Ask the Vet

Hay Feeders Aren't All Created Equal

Hay quality and feeding method play a role in limiting how much of this valuable input is wasted. (DTN/Progressive Farmer file photo by Boyd Kidwell)

READER QUESTION:

My father grew up feeding square hay bales and has never believed in using hay rings. We lose a lot of hay just putting out round bales. Do you have any information I could use to convince him we need to be using hay rings?

DR. MCMILLAN'S ANSWER:

I am of that generation that transitioned from square bales to round bales. Over the years, I've become a huge advocate of feeding round bales in some structure. At one time or the other, I have probably owned most of the different types of hay feeders around, including the round metal and plastic rings, various cradle types and a hay wagon.

Michigan State University researchers measured round bale waste using the four most common feeder types. They found the following: Waste with a cone feeder was the least, at 3.5%. This was followed by ring feeders at 6.1% waste, a trailer feeder at 11.4% waste, and cradle feeders at 14.6% waste.

They translated the savings that could be gained by reducing this waste, based on hay valued at $100 per ton. This study concluded that reducing waste from 30% to 10% would save $1,942 per feeder per year at that price. Obviously, the higher the cost of hay in your area, the higher the potential savings.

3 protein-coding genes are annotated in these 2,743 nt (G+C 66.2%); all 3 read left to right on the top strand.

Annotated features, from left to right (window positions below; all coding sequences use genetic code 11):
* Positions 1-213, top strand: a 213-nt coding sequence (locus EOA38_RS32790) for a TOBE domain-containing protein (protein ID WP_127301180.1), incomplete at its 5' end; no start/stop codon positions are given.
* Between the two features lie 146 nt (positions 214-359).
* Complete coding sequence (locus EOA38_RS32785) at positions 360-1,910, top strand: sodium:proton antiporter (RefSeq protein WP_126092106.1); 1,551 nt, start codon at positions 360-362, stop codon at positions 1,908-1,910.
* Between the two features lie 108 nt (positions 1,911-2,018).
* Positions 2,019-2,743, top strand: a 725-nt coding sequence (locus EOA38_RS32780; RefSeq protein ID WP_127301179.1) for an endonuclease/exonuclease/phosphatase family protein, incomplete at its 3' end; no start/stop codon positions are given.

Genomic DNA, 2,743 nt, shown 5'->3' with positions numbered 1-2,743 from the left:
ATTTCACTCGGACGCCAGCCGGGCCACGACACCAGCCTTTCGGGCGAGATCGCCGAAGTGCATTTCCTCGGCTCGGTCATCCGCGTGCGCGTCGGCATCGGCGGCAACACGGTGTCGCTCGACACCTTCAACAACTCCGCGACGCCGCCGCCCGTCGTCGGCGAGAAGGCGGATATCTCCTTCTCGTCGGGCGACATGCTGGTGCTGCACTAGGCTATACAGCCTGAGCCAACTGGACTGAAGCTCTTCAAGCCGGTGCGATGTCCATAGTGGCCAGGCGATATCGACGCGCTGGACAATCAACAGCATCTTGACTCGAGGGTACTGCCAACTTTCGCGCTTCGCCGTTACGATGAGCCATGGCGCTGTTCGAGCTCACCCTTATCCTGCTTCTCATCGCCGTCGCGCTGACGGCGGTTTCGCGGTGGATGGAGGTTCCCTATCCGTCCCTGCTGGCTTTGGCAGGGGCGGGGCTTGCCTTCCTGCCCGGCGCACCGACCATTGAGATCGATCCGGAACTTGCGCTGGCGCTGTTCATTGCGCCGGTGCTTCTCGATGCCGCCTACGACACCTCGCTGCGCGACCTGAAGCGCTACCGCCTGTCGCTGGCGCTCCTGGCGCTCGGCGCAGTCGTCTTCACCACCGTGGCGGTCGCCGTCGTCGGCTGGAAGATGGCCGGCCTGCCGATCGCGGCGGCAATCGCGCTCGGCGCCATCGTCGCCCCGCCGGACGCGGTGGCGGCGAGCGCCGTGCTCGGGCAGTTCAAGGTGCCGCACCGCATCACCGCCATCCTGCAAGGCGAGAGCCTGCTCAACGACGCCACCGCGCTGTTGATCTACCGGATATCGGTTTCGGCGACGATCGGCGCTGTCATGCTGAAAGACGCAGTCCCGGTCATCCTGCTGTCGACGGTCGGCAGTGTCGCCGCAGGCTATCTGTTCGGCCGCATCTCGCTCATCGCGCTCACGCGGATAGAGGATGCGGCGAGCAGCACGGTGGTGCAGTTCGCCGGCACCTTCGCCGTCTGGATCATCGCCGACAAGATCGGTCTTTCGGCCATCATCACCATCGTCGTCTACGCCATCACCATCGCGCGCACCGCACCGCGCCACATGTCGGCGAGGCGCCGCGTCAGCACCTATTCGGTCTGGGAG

The researchers noted losses in their test were relatively low due to several factors and that real-world wastage would almost certainly be higher. In their case, the waste was lower because the hay was very high quality and stored in a barn, meaning cows didn't try to sort through it as they ate. In addition, slant bars encouraged cows to keep their heads in the feeders while eating, so they were less likely to pull hay from the feeders, and a top rail forced cows to eat with their heads down in a natural grazing position. This means they didn't throw their heads and toss hay out of the ring. The ring feeder used had metal skirting on the bottom 2 feet, without which, the researchers noted, hay loss would have been much greater.

I found this study interesting because I am a huge fan of my cone feeders. Yes, they were more expensive than the ring types, but they are constructed from heavier-gauge metal. They should last longer, and the annual hay savings should more than pay for the additional cost in the first year or two.

Given that winter feeding is the biggest expense for a cow-calf producer, this study still gives us something to think about. It clearly shows one area where we can all help reduce costs.

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Editor's Note:

Please contact your veterinarian with questions about the health of your herd or other animals. Every operation is unique, and the information in this column does not pertain to all situations. This is not intended as medical advice but is purely for informational purposes.

Email Dr. Ken McMillan at vet@progressivefarmer.com.